But even with all the items and cool little morphs you are far from invincible.  Not only do you have to worry about losing all your life (in this game, cookies), but those pesky little apes will take your weapons and use them against you.  I'm going to tell you right now, there is nothing more embarrassing than having your net taken by a monkey dressed like a bunny rabbit capturing you and sending you to the beginning.  That's something you're going to take with you for the rest of your life.

One of the most exciting parts of Ape Escape 3 is how you never really know what you're going to be asked to go next.  This is not one of those games where all of the levels connect in one way or another, Ape Escape 3 has no problem taking you from a Titanic parody to a Star Wars homage.  You'll be in the desert doing your best to avoid quicksand one minute and then jumping from one airplane to the next in the very next minute.  It's just all over the board, but in a good way.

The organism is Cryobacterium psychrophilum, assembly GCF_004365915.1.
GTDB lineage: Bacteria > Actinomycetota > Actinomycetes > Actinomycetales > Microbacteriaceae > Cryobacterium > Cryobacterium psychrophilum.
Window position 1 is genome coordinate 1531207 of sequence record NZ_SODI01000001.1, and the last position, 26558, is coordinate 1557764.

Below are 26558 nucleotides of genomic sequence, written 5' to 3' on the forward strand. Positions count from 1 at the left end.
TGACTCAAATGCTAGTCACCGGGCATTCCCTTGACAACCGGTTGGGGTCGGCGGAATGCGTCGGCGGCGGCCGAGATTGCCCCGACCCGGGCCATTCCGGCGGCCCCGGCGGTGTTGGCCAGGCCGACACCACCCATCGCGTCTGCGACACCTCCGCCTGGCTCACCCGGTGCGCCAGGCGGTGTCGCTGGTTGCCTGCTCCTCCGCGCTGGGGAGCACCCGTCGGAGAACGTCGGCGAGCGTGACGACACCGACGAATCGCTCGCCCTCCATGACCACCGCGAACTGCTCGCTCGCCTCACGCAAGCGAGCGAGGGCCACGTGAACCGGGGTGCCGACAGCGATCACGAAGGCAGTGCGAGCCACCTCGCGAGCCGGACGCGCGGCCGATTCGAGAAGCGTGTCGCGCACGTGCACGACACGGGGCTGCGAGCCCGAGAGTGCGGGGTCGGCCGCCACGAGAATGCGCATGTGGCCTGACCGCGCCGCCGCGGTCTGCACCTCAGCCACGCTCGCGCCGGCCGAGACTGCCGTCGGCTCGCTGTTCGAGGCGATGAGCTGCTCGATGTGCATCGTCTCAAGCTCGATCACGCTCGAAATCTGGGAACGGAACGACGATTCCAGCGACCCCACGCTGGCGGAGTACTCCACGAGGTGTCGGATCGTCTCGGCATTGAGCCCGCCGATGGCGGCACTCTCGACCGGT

And if you get sick of playing through the real adventure there are more than a couple mini games worth checking out.  Chief among them is Mesal Gear Solid: Snake Escape, a full blown Metal Gear Solid rip off that has to be seen to be believed.  With completely different game mechanics, levels stolen directly from the Metal Gear Solid universe and plenty of monkeys with guns, this is definitely one of the best reasons to play Ape Escape 3.

Although the graphics are colorful and crisp, they haven't changed much since the original Ape Escape.  Things have become more detailed and some of the smoke effects are fantastic, but by and large this is not one of the best looking games on the PlayStation 2.  Even with the simple graphics I detected a few moments in the game where there were frame rate issues, they weren't terrible but certainly noticeable.  Hopefully Sony will continue this series on the PlayStation 3 and give the game some much-needed new clothes.